VM settings to combat large single block carriers and fragmentation

I’m looking for allocator settings advice. What I am seeing is that total memory remains low, and eventually the VM gets OOM’d by the Linux kernel. Since there is low memory, ~10%, this leads me to believe that fragmentation causing this crash. It is known that this application does a large number of small allocations. Under small sustained load the memory utilization does not end up dropping, only when the system is quiet is memory coalesced. Addtl, there is a super carrier enabled at 80% of available memory and we allow mmap from the underlying OS.

Here are some metrics.

Using recon to look at the average block sizes, there are pretty large binaries allocated, as well as large heap blocks(?).

> rpc:call(N, recon_alloc, average_block_sizes, [current]).

So there are quite large sbcs allocated. Several guides online suggest that one wants less sbcs and more allocation in mbcs, as mbcs coalesce better than sbcs. Here is the ratio at peak (running multiple times look similar):

> rp(rpc:call(N, recon_alloc, sbcs_to_mbcs, [current])).

I’m not sure if this is classified as ‘good’ or ‘bad’, but a ratio exists.

The instrument module shows the following:

> rpc:call(N, instrument, allocations, []).
     #{crypto =>
           #{binary => {0,1,1,0,0,0,0,0,0,0,0,0,0,0,0,0,0,0}},
       prim_buffer =>
           #{binary => {0,9,0,0,0,0,0,0,0,0,0,0,0,0,0,0,0,0},
             drv_binary => {0,14,0,7,3,0,0,0,0,0,0,0,0,0,0,0,0,0},
             nif_internal => {0,9,0,0,0,0,0,0,0,0,0,0,0,0,0,0,0,0}},
       prim_file =>
           #{binary => {0,5,0,0,0,0,0,0,0,0,0,0,0,0,0,0,0,0},
             drv_binary => {0,9,2,0,0,0,0,2,0,0,0,0,0,0,0,0,0,0}},
       prim_socket =>
           #{binary => {0,0,0,15,0,0,0,0,0,0,0,0,0,0,0,0,0,0},
             driver_mutex => {27,3,0,0,0,0,0,0,0,0,0,0,0,0,0,0,0,0},
             drv_binary => {0,0,0,0,0,0,0,0,0,0,2,0,3,0,0,0,0,0},
             nif_internal => {8,1,27,0,0,0,0,0,0,0,0,0,0,0,0,0,0,0}},
       system =>
           #{binary => {35,109,17,10,1,0,2526,1,0,0,0,0,1,0,0,0,0,0},
             driver => {0,4,0,0,0,0,0,0,0,0,0,0,0,0,0,0,0,0},
             driver_mutex => {3,0,0,0,0,0,0,0,0,0,0,0,0,0,0,0,0,0},
             driver_rwlock => {41,0,0,0,0,0,0,0,0,0,0,0,0,0,0,0,0,0},
             driver_tid => {1,0,0,0,0,0,0,0,0,0,0,0,0,0,0,0,0,0},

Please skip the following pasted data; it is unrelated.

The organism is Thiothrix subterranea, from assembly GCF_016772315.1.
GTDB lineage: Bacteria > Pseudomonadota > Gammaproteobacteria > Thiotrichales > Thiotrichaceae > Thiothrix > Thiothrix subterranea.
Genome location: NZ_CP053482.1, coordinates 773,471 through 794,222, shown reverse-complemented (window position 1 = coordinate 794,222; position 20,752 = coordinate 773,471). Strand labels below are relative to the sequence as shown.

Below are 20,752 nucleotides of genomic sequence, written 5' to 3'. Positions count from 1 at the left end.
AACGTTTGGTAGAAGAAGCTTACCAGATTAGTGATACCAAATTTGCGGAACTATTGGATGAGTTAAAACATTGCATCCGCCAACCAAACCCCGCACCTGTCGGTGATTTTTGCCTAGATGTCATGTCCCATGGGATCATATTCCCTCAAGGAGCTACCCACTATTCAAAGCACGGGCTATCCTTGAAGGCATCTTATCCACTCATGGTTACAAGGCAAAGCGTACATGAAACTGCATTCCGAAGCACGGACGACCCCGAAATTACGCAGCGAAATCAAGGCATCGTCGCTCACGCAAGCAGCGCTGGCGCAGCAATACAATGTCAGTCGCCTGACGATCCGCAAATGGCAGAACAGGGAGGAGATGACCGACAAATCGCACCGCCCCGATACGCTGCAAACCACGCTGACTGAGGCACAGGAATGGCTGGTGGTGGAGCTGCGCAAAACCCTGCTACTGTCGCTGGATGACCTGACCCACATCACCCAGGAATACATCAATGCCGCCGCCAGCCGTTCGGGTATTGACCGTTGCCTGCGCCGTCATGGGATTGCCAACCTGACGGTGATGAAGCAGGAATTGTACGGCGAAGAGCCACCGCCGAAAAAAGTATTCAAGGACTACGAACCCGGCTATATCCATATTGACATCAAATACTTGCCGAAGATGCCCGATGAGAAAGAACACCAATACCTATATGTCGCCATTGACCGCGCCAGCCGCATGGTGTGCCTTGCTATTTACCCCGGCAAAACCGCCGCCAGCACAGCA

driver_tsd => {2,0,0,0,0,0,0,0,0,0,0,0,0,0,0,0,0,0},
             drv_internal => {0,0,2,0,0,0,0,0,0,0,0,0,0,0,0,0,0,0},
             microstate_accounting =>
             nif_internal => {0,19,0,1,0,0,0,0,0,0,0,0,0,0,0,0,0,0},
             port => {0,0,10,0,0,0,0,0,0,0,0,0,0,0,0,0,0,0},
             port_data_lock => {2,0,0,0,0,0,0,0,0,0,0,0,0,0,0,0,0,0}},

Looks pretty benign to me, but I could be missing something.

Finally, this is what recon_alloc:fragmentation reports:


Are there any diagnostic functions that should be tested?

With these metrics in mind, I’m experimenting with the following settings:

+MBsbct 2000
+MBlmbcs 100000
+MBsmbcs 1024
+MBas aobf

+MHsbct 2000
+MHlmbcs 100000
+MHsmbcs 1024
+MHas aobf

Using these, some of the above functions look better but the general problem still remains. One addition now is eheap_alloc now is of greater size with a single large block allocated:

> rp(rpc:call(N, instrument, carriers, [])).


There are 9 eheap_allocs with this exact pattern.

Additionally, the sbc to mbc ratio looks better, except for one eheap

> rp(rpc:call(N, recon_alloc, sbcs_to_mbcs, [current])).

And here is what recon_alloc:fragmentation reports:


Are there any other suggested allocator settings to adjust?


I’m curious, have you tried doing “global” gc? You you can iterate over all processes and perform a garbage_collect/1 on each pid. You can also run recon:bin_leak(N) where N is some arbitrary number to get the same effect. I wonder if you see a healthy chunk of memory reclaimed and perhaps happy carriers.

I’m curious because we have a similar set up at work and had a similar problem. While we have not adjusted any memory settings, we did find an issue where by the generational garbage collection would run too late/never and thus memory would never get freed. We solved this issue by narrowing it all down to a few processes and using combination of {fullsweep_after, 0} and setting the process to hibernate every so often. This actually straightened out what we thought were memory fragmentation issues that could only be sorted by adjusting allocator settings. Not to say adjusting allocators isn’t this isn’t the right fix in the long term or perhaps examining the life cycle of the process and making adjustments there, however it did turn out to be a solid mitigation method at the very least.

That said, I would wait for someone with more experience in this area to come along and advise you :slight_smile:


Thank you for the suggestions.

  1. bin_leak doesn’t indicate binaries are leaked really, I think this is a high amount of process memory.